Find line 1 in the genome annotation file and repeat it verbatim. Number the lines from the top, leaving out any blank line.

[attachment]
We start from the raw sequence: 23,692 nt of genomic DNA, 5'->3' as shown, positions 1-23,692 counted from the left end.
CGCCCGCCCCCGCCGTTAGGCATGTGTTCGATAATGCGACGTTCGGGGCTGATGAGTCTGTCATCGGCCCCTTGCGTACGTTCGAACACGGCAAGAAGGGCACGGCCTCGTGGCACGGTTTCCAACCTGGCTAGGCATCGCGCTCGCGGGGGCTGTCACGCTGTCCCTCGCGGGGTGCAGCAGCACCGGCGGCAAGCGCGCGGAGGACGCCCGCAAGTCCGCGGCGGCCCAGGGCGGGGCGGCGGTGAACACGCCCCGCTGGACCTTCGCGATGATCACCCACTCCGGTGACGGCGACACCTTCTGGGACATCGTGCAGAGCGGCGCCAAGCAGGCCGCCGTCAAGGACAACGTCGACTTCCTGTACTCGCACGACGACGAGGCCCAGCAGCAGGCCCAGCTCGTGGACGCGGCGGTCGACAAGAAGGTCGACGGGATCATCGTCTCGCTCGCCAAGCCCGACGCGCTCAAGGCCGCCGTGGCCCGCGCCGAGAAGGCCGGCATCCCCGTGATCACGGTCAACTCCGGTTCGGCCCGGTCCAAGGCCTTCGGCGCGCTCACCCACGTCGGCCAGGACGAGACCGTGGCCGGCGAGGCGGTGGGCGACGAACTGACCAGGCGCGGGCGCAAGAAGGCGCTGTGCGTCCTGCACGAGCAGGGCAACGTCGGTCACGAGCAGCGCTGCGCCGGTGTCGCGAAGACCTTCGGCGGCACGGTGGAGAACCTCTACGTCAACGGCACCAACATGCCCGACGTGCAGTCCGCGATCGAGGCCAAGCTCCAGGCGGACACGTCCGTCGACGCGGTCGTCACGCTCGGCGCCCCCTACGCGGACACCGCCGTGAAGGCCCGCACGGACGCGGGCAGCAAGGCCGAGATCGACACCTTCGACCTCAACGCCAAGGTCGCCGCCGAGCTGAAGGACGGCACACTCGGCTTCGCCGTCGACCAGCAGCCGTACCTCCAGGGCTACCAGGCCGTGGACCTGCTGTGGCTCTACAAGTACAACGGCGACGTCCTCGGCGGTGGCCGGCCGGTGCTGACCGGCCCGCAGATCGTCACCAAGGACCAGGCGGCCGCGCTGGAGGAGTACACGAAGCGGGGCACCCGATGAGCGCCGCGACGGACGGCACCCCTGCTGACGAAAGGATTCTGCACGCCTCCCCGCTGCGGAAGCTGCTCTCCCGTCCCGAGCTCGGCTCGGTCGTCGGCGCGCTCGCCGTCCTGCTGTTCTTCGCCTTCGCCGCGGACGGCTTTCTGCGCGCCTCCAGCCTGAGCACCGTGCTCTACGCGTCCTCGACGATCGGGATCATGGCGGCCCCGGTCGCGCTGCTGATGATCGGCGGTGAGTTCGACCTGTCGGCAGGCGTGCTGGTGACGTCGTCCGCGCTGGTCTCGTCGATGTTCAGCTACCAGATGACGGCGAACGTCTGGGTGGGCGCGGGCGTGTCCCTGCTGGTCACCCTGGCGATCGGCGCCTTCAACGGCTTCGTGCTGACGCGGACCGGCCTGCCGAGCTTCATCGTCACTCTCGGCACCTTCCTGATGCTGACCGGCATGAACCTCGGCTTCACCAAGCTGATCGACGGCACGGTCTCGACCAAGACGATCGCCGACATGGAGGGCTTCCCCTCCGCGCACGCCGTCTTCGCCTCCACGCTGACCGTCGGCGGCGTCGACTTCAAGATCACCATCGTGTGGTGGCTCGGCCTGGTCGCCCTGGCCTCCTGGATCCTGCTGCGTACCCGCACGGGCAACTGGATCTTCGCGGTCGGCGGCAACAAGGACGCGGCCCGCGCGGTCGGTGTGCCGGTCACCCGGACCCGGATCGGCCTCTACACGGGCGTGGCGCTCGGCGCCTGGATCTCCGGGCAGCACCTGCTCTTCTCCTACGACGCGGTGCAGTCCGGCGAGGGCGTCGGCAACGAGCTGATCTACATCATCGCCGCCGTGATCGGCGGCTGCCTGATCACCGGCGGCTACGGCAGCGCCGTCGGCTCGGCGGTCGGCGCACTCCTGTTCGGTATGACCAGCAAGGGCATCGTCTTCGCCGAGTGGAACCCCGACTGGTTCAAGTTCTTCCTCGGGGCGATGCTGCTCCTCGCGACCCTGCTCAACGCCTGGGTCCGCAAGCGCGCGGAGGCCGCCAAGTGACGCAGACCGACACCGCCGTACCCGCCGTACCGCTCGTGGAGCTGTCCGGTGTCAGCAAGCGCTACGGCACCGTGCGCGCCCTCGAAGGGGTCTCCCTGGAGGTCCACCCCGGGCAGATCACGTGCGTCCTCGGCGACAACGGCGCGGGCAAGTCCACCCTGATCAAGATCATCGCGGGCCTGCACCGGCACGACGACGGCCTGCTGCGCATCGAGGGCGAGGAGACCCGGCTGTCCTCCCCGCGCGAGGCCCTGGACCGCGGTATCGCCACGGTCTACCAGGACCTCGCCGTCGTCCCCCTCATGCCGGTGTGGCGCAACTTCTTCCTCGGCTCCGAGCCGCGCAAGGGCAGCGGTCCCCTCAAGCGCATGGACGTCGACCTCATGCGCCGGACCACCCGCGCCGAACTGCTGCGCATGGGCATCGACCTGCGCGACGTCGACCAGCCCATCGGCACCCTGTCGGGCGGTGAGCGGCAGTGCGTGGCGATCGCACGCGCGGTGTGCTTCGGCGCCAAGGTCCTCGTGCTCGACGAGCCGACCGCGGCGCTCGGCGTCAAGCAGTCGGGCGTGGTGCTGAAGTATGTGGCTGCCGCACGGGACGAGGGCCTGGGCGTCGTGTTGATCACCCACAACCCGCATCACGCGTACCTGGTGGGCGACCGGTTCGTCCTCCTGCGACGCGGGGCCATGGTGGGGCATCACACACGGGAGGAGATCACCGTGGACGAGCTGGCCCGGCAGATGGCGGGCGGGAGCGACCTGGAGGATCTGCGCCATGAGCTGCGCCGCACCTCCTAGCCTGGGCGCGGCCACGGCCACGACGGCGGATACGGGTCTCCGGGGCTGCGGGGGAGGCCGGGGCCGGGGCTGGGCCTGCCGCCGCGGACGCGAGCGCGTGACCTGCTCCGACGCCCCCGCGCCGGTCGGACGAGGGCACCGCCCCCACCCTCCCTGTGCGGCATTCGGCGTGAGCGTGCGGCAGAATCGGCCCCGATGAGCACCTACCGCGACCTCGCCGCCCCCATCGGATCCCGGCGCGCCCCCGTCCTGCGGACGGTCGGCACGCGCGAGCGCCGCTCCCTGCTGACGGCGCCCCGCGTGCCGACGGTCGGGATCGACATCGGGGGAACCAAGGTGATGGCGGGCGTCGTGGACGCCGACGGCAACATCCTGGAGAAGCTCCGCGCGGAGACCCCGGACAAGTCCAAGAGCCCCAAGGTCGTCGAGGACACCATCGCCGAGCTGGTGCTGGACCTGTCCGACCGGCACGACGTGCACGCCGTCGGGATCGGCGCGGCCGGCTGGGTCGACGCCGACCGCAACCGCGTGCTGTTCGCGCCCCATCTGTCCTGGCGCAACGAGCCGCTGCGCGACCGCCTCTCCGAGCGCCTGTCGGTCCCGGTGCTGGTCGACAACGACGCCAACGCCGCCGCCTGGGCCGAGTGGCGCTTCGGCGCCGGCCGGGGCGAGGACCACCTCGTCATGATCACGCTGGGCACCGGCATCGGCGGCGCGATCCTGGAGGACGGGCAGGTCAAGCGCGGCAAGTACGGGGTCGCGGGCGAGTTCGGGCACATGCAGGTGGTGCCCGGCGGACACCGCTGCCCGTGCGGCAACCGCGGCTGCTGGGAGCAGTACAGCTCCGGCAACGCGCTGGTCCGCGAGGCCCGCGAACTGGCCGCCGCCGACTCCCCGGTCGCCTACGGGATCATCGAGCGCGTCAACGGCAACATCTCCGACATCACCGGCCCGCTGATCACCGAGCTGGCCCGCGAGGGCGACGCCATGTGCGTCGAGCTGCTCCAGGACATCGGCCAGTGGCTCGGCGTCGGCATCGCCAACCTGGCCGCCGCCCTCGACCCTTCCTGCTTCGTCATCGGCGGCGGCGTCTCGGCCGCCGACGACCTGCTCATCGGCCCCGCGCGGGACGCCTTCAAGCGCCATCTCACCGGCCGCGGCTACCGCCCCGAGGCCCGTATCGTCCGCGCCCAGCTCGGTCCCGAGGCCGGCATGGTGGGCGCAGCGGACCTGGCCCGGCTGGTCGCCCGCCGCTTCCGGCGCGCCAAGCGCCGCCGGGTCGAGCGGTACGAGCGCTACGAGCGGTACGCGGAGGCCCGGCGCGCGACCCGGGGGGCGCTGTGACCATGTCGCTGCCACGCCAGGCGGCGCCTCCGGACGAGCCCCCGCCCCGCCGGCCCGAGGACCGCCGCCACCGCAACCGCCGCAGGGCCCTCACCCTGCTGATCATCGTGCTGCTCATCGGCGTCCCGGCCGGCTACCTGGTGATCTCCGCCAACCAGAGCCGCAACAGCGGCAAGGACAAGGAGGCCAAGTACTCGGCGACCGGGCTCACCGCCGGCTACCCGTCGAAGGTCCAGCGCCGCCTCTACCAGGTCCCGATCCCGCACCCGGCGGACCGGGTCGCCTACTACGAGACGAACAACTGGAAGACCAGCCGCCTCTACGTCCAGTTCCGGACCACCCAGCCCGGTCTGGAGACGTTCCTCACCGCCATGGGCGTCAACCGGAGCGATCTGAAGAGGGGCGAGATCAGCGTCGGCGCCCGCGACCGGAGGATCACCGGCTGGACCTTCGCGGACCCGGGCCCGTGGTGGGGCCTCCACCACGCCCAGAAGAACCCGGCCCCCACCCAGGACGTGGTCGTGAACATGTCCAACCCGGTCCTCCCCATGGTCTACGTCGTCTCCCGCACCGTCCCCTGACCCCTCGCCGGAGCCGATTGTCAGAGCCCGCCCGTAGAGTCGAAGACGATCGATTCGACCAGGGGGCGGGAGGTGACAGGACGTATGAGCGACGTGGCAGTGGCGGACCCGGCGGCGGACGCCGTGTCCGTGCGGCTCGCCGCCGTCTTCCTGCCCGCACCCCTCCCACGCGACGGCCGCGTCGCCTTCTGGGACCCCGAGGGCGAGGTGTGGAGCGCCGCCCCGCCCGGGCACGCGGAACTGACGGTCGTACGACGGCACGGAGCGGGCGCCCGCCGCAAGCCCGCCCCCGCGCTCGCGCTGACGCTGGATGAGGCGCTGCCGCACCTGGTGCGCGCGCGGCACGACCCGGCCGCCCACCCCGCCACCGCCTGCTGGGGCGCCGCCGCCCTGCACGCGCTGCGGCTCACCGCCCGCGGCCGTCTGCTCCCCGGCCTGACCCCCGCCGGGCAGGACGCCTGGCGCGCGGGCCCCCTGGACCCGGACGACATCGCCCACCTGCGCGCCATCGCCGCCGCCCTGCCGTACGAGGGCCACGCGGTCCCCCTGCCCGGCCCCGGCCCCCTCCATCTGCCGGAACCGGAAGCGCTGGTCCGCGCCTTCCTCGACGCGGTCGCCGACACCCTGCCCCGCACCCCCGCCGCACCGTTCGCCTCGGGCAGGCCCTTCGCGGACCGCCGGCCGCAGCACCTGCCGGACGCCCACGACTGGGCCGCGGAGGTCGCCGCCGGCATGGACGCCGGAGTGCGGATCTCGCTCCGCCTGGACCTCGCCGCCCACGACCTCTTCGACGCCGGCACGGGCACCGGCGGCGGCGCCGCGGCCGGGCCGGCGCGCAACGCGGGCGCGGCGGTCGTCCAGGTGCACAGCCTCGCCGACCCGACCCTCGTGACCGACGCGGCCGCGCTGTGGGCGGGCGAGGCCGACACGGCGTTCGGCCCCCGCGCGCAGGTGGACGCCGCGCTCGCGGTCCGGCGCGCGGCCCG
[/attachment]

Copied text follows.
We start from the raw sequence: 23,692 nt of genomic DNA, 5'->3' as shown, positions 1-23,692 counted from the left end.